ECOSOC is the central forum for discussing international economic and social issues and for formulating policy recommendations addressed to Member States and the UN system.  It is responsible for promoting higher standards of living, full employment, and economic and social progress; identifying solutions to international economic, social and health problems; facilitating international cultural and educational cooperation; and encouraging universal respect for human rights and fundamental freedoms.
Past Internet Society contributions to ECOSOC: http://www.internetsociety.org/achieving-goals-wsis




As an FYI I posted http://rmf.vc/CISustainable a few months back. I focus on funding our ability to connect rather than a network apart from what we do with it.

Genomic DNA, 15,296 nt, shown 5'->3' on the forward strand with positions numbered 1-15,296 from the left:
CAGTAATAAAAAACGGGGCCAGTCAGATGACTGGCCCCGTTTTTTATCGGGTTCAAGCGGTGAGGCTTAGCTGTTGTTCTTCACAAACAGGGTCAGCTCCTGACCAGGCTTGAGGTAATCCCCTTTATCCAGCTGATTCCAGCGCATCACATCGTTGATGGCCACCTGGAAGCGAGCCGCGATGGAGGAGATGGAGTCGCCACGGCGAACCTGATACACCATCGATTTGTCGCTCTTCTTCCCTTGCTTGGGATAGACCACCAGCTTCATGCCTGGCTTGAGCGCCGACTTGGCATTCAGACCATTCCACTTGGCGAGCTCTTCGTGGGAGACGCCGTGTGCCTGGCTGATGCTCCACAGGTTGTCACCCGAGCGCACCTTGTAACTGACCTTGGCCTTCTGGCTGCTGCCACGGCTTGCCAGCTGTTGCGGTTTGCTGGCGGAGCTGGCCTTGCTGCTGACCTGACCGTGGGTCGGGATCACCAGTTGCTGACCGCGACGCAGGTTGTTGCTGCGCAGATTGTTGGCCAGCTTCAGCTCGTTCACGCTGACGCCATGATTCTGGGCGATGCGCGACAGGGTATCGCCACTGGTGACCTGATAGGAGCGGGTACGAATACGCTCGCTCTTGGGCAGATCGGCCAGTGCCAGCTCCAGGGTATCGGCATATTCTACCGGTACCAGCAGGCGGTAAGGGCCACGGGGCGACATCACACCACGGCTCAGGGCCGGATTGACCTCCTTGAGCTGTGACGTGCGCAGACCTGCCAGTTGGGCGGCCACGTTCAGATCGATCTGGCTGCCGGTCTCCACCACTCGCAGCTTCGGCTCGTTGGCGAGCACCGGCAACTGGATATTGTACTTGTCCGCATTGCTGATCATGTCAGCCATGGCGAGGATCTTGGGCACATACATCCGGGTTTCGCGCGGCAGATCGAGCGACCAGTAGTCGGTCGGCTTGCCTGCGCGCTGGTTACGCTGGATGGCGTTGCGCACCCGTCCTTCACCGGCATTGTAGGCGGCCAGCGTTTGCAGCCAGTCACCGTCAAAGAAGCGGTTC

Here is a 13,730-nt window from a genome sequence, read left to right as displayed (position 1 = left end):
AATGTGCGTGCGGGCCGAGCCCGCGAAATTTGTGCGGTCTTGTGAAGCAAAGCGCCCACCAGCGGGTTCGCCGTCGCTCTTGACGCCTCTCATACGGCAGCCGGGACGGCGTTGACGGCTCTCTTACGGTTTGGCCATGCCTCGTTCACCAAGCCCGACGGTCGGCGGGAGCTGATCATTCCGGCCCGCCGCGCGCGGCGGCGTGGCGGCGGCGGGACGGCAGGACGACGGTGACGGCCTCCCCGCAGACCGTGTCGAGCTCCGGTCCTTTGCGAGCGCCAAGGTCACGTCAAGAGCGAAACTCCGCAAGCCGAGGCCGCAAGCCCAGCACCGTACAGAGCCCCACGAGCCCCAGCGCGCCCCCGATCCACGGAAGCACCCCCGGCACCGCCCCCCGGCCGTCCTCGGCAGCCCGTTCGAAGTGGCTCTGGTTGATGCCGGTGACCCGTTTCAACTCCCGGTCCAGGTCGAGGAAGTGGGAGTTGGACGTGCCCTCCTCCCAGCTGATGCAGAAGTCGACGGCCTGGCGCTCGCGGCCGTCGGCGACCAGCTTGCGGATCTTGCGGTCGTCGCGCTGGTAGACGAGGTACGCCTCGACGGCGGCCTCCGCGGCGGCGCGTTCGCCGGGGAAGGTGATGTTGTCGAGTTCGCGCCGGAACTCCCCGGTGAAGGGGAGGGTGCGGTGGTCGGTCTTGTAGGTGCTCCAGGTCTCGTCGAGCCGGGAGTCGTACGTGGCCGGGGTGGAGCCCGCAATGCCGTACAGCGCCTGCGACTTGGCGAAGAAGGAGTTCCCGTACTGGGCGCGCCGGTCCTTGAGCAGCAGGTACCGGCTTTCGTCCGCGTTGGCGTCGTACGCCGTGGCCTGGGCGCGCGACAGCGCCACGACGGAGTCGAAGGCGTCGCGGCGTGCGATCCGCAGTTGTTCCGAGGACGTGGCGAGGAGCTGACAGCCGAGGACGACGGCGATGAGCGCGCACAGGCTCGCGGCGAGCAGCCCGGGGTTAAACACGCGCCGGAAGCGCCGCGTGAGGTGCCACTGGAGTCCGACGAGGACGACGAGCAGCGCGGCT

[I do hope the published formatting isn't as ghastly as the preview formatting is.] In the opening statement of goals Mr. Seidler errs in omitting the second of two words "individual institutions", incorrectly removing the intellectual purpose of institutions in access to computational capabilities, both data and processing. A second error appears in the emboldened para with the phrase "by its design". The separation of data from session state arose from the datagram, proposed by Louis Pouzin and implemented in Cyclades. Fragmentation and reassembly arise from this, necessitating "intelligence at the edge", rather than "intelligence in the network", and made broadly available in the host network research community. This entered and dominated the departmental computing market (PDP and VAX) and the PC after-market (ftp software), but the reason for this economic success is better explained by the economic standardization within the host market, not merely by an appeal to the functional specification of host network interface sub-assemblies. A third error appears in the diminishment of scoped addresing. Prior to the "at-sign" convention parties to communication had to know mutual relative addressing, the "bang path" notation of user-defined explicit routing. Relaxation of this constraint has removed a cost from bulk UCE senders, which, along with other unaware assumptions of shared fate (the subject of BCP 38, and other comments on unprotected memory), have made non-communication the overwhelming form of SMTP mediated communication. It is not proved that end-user knowledge of host routing, "intelligence at the edge", is substantially less valuable (however measured) than end-user ignorance of host routing "intelligence in the core". End-user communities of interest sufficient to form and sustain route mapping projects are not "walled gardens" created by operators, and the net worked very well for institutional information sharing prior to the at-sign convention's adoption. The cost case for spam however has been made several times and should not be shrugged off as incidental and unavoidable to extend the network access model by several orders of magnitude as host network adapters went from departmental budgets to costless standard commodity motherboard components. I'll pass on commenting on the closing paragraphs that celebrate the vehicle chosen by the privatizing Clinton Administration, which its proponents claim lies outside of administrative law, and which overlook the complex interaction of "standards" introduced by actors with market power and "innovation", observing only that these are unnecessarily celebratory, and the final reference to exponential growth need not be limited to developing economies, and could be as well made by a reference to Moore's Law observed on store, processing, and bandwidths capacities. Eric Brunner-Williams Center for Sustainability Law (cfslaw.org)